What was the first record/cassette/CD that you owned and how did it change you?
When I was in the fourth grade I got a copy of Rancid's "…And Out Come
the Wolves." It was my first CD and it hit me like an atom bomb.
Obviously my tastes have changed and grown since then, but my love for
that record has only deepened. It was my introduction to punk rock.
If you could pick any musician's brain over a beer, who would it be?
I would love to sit down for a drink with Craig Finn of The Hold
Steady. He's a really cerebral songwriter who I admire a ton. We also
love a lot of the same things in terms of books, movies and music, so
we'd have plenty to talk about.
What would the name of your band's biography be?
My friend David Cruse suggested this once and I thought it was
amazing. My band's name is Imaginary War. The biography would be
called "The War is Real." Pretty intense.
Name your dream tour: up to 5 bands, dead or alive.
Big Star, The Replacements and Imaginary War playing a string of
small, sold out club dates. That would be heaven.
Who are you musically influenced by that no one would ever guess by listening to your music?
I listen to a ton of funk and soul from the 1960s. James Brown, Marvin
Gaye, Al Green, Curtis Mayfield, Sam and Dave and so on. We sometimes
play a verse of Mayfield's "People Get Ready" as an intro to one of
our songs live, but otherwise it would be hard to tell. I personally
don't like when bands wear their influences on their sleeves. I don't
want to sound exactly like my favorite bands or artists. I'd feel like
I was ripping them off.
How do you feel being on stage when the audience is having an amazing time?
Don't let any musician lie to you. They may say they're in it for the
art or to get their message out, but there is something completely
self-gratifying about playing in front of an excited crowd. It's a
Name the place you'd most like to play a show, anywhere in the world.
This isn't very exotic, but I'd love to play Austin, Texas for South
by Southwest. I've never been there and it seems like such a great
time. Austin is a great music town and SXSW is the premiere stage for
up and comers.
What's the most memorable musicial moment of your life?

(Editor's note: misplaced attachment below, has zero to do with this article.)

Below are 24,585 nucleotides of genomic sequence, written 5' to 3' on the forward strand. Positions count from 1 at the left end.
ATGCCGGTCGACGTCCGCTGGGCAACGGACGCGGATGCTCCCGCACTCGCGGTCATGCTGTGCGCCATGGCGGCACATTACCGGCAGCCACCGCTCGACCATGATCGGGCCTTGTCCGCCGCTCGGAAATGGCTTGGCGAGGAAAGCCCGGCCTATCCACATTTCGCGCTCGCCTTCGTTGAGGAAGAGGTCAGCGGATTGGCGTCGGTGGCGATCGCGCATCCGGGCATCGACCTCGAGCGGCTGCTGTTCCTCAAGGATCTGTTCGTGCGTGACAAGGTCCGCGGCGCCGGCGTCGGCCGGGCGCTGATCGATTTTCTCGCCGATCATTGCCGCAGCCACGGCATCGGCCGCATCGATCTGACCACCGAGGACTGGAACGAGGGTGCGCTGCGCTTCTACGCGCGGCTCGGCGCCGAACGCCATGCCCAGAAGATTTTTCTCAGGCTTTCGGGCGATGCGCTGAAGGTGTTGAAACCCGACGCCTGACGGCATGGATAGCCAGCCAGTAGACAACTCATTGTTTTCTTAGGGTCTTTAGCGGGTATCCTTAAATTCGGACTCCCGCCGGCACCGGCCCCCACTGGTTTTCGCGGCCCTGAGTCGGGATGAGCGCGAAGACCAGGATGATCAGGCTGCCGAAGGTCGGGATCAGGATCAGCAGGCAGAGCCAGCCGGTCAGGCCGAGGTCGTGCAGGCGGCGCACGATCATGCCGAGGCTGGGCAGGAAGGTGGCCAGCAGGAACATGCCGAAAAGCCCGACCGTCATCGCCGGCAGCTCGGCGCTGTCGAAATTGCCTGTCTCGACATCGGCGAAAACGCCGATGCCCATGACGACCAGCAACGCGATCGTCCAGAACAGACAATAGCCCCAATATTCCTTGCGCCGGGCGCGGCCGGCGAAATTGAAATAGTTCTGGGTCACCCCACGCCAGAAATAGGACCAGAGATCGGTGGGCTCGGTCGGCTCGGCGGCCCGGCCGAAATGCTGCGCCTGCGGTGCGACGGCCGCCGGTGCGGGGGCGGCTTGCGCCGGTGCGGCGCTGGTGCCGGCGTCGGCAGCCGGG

When I was 17, my band played a great show at the Birch Hill in Old
Bridge. The place was legendary. We had built up a small following,
but on this particular night the kids came out in force. They were
crowd surfing and singing along. It was amazing. At the end of the
set, I took my guitar off and jumped into the crowd. It was the
greatest feeling in the world.
Tell us a situation where another band really helped you out.
We share a scene with so many great bands who are full of amazing
people. It's hard to pinpoint a single instance, but it feels great to
be surrounded by so many stand-up people. If we're playing a show and
I break a string, I know I can count on someone from one of the other
bands to whip his guitar out and be ready to pass it off to me. That
camaraderie is part of what is great about playing music.
What moment has made all of the hard work being a musician worth it?
On my solo record and the band's EP, we worked with producer Pete
Steinkopf of the Bouncing Souls. The Souls are one of my all-time
favorite bands and I truly admire those guys not just for their music,
but for the way they've handled the business end of their band.
They're basically the model for building a vibrant and sustainable
career as musicians in this day and age. Just having Pete agree to
work with us was enough of an honor, but having someone who I respect
so much tell me that my songs are good meant the world.